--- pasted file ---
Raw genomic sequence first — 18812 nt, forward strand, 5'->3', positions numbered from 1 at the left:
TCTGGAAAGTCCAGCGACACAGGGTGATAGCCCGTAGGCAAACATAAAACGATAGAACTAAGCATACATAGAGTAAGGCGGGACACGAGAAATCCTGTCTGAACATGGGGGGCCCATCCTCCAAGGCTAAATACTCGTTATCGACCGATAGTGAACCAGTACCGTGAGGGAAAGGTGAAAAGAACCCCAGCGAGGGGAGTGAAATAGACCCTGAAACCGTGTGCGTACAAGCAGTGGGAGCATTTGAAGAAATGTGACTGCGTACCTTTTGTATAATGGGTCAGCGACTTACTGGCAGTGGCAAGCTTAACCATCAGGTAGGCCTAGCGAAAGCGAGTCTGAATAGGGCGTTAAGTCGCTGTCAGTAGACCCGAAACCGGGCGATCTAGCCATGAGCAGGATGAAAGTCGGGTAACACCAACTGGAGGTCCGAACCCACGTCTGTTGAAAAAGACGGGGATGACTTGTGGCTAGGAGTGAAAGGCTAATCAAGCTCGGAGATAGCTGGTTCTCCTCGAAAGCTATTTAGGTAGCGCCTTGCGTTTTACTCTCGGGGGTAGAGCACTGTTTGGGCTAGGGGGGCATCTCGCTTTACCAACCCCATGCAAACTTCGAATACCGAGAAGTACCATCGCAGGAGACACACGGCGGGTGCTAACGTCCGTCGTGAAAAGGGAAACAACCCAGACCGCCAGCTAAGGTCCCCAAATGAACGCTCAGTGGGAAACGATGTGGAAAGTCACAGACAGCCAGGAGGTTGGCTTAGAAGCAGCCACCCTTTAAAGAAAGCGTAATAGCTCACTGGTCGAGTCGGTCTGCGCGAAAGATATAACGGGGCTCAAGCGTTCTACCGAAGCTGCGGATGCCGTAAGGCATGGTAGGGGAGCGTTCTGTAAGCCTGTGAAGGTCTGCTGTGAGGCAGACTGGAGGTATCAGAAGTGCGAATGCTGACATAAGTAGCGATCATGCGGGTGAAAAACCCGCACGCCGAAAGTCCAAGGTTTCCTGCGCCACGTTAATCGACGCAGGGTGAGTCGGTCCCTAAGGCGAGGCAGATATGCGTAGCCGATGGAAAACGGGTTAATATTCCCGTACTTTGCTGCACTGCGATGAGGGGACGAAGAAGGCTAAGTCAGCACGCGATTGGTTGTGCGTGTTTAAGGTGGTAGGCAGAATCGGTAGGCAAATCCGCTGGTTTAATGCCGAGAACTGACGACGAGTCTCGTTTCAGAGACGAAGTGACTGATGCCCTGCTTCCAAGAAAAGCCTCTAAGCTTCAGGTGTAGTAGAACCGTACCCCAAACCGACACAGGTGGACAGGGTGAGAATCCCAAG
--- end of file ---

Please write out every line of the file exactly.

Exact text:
Raw genomic sequence first — 18812 nt, forward strand, 5'->3', positions numbered from 1 at the left:
TCTGGAAAGTCCAGCGACACAGGGTGATAGCCCGTAGGCAAACATAAAACGATAGAACTAAGCATACATAGAGTAAGGCGGGACACGAGAAATCCTGTCTGAACATGGGGGGCCCATCCTCCAAGGCTAAATACTCGTTATCGACCGATAGTGAACCAGTACCGTGAGGGAAAGGTGAAAAGAACCCCAGCGAGGGGAGTGAAATAGACCCTGAAACCGTGTGCGTACAAGCAGTGGGAGCATTTGAAGAAATGTGACTGCGTACCTTTTGTATAATGGGTCAGCGACTTACTGGCAGTGGCAAGCTTAACCATCAGGTAGGCCTAGCGAAAGCGAGTCTGAATAGGGCGTTAAGTCGCTGTCAGTAGACCCGAAACCGGGCGATCTAGCCATGAGCAGGATGAAAGTCGGGTAACACCAACTGGAGGTCCGAACCCACGTCTGTTGAAAAAGACGGGGATGACTTGTGGCTAGGAGTGAAAGGCTAATCAAGCTCGGAGATAGCTGGTTCTCCTCGAAAGCTATTTAGGTAGCGCCTTGCGTTTTACTCTCGGGGGTAGAGCACTGTTTGGGCTAGGGGGGCATCTCGCTTTACCAACCCCATGCAAACTTCGAATACCGAGAAGTACCATCGCAGGAGACACACGGCGGGTGCTAACGTCCGTCGTGAAAAGGGAAACAACCCAGACCGCCAGCTAAGGTCCCCAAATGAACGCTCAGTGGGAAACGATGTGGAAAGTCACAGACAGCCAGGAGGTTGGCTTAGAAGCAGCCACCCTTTAAAGAAAGCGTAATAGCTCACTGGTCGAGTCGGTCTGCGCGAAAGATATAACGGGGCTCAAGCGTTCTACCGAAGCTGCGGATGCCGTAAGGCATGGTAGGGGAGCGTTCTGTAAGCCTGTGAAGGTCTGCTGTGAGGCAGACTGGAGGTATCAGAAGTGCGAATGCTGACATAAGTAGCGATCATGCGGGTGAAAAACCCGCACGCCGAAAGTCCAAGGTTTCCTGCGCCACGTTAATCGACGCAGGGTGAGTCGGTCCCTAAGGCGAGGCAGATATGCGTAGCCGATGGAAAACGGGTTAATATTCCCGTACTTTGCTGCACTGCGATGAGGGGACGAAGAAGGCTAAGTCAGCACGCGATTGGTTGTGCGTGTTTAAGGTGGTAGGCAGAATCGGTAGGCAAATCCGCTGGTTTAATGCCGAGAACTGACGACGAGTCTCGTTTCAGAGACGAAGTGACTGATGCCCTGCTTCCAAGAAAAGCCTCTAAGCTTCAGGTGTAGTAGAACCGTACCCCAAACCGACACAGGTGGACAGGGTGAGAATCCCAAG